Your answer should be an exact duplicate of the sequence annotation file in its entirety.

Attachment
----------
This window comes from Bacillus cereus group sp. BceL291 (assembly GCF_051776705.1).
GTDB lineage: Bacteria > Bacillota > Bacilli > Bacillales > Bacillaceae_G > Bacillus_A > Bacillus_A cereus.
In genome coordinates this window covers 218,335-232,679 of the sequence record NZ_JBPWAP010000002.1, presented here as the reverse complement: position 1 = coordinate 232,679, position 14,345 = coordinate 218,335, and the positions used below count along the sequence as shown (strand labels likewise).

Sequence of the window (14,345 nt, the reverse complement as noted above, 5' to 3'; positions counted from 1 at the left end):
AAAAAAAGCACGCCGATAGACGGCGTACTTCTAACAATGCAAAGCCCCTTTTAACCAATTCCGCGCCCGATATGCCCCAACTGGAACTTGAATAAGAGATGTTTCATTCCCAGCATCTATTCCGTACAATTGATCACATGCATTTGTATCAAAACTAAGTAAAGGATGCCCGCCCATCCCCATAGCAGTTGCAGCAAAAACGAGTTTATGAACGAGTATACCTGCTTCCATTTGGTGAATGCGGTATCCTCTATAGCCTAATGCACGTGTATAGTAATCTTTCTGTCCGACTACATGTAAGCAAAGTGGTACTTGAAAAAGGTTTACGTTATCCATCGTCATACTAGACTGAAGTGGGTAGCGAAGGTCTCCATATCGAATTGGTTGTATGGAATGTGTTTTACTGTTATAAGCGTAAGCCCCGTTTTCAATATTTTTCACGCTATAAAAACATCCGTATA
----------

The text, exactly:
This window comes from Bacillus cereus group sp. BceL291 (assembly GCF_051776705.1).
GTDB lineage: Bacteria > Bacillota > Bacilli > Bacillales > Bacillaceae_G > Bacillus_A > Bacillus_A cereus.
In genome coordinates this window covers 218,335-232,679 of the sequence record NZ_JBPWAP010000002.1, presented here as the reverse complement: position 1 = coordinate 232,679, position 14,345 = coordinate 218,335, and the positions used below count along the sequence as shown (strand labels likewise).

Sequence of the window (14,345 nt, the reverse complement as noted above, 5' to 3'; positions counted from 1 at the left end):
AAAAAAAGCACGCCGATAGACGGCGTACTTCTAACAATGCAAAGCCCCTTTTAACCAATTCCGCGCCCGATATGCCCCAACTGGAACTTGAATAAGAGATGTTTCATTCCCAGCATCTATTCCGTACAATTGATCACATGCATTTGTATCAAAACTAAGTAAAGGATGCCCGCCCATCCCCATAGCAGTTGCAGCAAAAACGAGTTTATGAACGAGTATACCTGCTTCCATTTGGTGAATGCGGTATCCTCTATAGCCTAATGCACGTGTATAGTAATCTTTCTGTCCGACTACATGTAAGCAAAGTGGTACTTGAAAAAGGTTTACGTTATCCATCGTCATACTAGACTGAAGTGGGTAGCGAAGGTCTCCATATCGAATTGGTTGTATGGAATGTGTTTTACTGTTATAAGCGTAAGCCCCGTTTTCAATATTTTTCACGCTATAAAAACATCCGTATA